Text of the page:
Great Outdoors Colorado awarded the Town of Elizabeth a $596,631 grant to help with the design and construction of a network of trails throughout the town.
The grant, awarded on June 24, was the second major funding hurdle cleared by the town to …
This item is available in full to subscribers.
If you're a print subscriber, but do not yet have an online account, click here to create one.
Click here to see your options for becoming a subscriber.
If you made a voluntary contribution in 2021-2022, but do not yet have an online account, click here to create one at no additional charge. VIP Digital Access includes access to all websites and online content.
The grant, awarded on June 24, was the second major funding hurdle cleared by the town to begin work on a planned 4.5-mile trail network connecting schools, recreation areas and the public library.
The trail system will include a 10-foot-wide hard surface and an adjacent equestrian path. The trail will also include directional, interpretive and educational signs; lights; and water features.
“We're excited,” said Town Administrator Dick Eason. “This is new territory for us in a couple of respects. First of all, we don't have any paths existing, but it's also a first for us in resources history where we are using one grant to match another.”
The GOCO grant serves as matching funds to a $700,000 grant awarded to the town last fall by the Colorado Department of Transportation as part of a program to assist local governments with alternative transportation projects. The CDOT grant in turn serves as the matching funds for the GOCO grant, combining for a total of just under $1.3 million.
The town submitted its GOCO grant application in mid-February, after the project's conceptual plan received a favorable review by GOCO in November, and Eason met with CDOT on July 1 to review grant details and discuss the preliminary steps the town needs to take before construction on the trails can begin.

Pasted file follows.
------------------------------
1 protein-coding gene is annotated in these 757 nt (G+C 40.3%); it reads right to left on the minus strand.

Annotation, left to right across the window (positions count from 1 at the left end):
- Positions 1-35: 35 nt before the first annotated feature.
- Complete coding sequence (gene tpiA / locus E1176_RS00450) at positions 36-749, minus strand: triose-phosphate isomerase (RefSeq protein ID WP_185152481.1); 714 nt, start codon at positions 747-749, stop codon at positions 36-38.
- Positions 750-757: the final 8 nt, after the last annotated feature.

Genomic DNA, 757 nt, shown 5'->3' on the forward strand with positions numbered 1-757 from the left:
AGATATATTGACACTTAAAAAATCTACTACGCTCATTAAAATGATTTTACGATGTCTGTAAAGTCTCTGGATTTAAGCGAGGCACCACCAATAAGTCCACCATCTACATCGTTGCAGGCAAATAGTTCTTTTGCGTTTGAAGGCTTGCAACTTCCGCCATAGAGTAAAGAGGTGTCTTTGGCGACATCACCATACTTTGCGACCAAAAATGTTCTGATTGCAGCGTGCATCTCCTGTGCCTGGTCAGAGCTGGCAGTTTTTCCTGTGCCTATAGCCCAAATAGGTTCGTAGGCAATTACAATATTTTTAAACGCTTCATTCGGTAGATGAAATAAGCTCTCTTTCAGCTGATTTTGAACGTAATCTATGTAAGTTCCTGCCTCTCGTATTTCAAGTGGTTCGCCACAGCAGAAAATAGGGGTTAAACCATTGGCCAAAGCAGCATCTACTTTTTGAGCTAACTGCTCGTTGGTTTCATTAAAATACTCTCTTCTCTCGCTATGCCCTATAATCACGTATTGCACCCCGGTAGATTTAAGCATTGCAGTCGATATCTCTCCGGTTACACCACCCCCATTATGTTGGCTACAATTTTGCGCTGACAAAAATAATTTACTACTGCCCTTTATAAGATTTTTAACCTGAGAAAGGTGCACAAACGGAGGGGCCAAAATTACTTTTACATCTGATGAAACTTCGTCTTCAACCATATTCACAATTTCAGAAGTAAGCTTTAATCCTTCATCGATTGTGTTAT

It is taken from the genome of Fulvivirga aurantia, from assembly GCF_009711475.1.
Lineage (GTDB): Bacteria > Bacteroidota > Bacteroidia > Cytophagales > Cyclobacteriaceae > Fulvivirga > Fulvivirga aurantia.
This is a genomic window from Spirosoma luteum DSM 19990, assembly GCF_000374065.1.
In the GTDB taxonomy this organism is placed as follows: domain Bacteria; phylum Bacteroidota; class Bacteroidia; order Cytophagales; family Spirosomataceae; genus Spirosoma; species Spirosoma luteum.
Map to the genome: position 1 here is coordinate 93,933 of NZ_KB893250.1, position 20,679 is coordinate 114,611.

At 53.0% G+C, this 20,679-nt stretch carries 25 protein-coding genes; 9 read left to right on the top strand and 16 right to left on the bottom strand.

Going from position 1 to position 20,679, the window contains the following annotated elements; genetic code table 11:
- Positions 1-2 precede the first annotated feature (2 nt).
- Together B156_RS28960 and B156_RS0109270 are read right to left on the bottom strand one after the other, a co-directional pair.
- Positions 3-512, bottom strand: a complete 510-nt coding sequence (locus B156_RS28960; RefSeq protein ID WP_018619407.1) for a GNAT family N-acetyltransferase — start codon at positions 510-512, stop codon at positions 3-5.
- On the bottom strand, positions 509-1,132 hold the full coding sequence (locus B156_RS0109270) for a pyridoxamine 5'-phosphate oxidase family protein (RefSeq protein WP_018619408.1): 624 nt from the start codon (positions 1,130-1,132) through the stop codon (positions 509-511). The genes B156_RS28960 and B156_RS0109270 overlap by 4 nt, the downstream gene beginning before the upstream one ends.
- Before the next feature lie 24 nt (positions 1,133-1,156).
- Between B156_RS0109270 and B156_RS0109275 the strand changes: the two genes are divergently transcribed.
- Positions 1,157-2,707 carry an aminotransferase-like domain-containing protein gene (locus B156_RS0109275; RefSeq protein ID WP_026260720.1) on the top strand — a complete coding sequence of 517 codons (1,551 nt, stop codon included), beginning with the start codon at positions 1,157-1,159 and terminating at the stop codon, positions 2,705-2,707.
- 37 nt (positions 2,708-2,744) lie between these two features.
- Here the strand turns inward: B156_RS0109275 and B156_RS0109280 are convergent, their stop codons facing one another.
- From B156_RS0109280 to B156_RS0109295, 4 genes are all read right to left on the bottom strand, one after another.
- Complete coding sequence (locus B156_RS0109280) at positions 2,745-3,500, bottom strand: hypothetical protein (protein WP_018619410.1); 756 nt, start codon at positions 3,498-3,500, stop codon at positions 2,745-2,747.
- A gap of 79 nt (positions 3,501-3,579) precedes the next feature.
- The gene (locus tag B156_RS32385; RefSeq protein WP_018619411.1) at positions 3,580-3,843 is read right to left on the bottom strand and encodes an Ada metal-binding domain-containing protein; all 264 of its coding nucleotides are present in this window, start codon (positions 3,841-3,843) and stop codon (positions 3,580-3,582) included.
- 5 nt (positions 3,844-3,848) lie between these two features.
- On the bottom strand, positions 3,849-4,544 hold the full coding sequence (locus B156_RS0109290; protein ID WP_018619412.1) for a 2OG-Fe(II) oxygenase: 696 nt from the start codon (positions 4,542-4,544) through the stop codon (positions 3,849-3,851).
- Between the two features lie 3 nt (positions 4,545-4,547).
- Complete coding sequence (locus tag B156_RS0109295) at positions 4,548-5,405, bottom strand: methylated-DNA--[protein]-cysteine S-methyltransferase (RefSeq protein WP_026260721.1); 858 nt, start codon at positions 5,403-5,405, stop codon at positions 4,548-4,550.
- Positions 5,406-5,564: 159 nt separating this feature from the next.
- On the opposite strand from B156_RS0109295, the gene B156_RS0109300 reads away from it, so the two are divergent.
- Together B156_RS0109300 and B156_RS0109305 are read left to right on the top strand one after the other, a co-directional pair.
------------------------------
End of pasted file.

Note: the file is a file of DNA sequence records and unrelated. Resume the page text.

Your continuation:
Both the CDOT and the GOCO grants are reimbursable, and according to Eason, the town has the funds to proceed, but it will need to amend its budget to allocate the money for the project and to account for the reimbursements.
Eason expects the administrative process to take a couple of months, and once the work on easements and engineering is completed work can begin, possibly by next summer.
“This is essentially a three-year project,” Eason said, “so I wouldn't expect for a lot to happen this year. There will be some behind-the-scenes stuff, but I wouldn't expect to see anything visually until next year.”
GOCO, created by voters in 1992, allocates up to 50 percent of the state's earnings from Colorado Lottery ticket sales to provide local governments money for the conservation of open spaces or for the construction of parks and trails.
The CDOT Transportation Alternative Program was developed to facilitate alternative transportation projects that include recreational trails, safe routes to schools, and support of improvements to existing roadways to provide safe routes for non-drivers.
Other items that may interest you
We have noticed you are using an ad blocking plugin in your browser.
The revenue we receive from our advertisers helps make this site possible. We request you whitelist our site.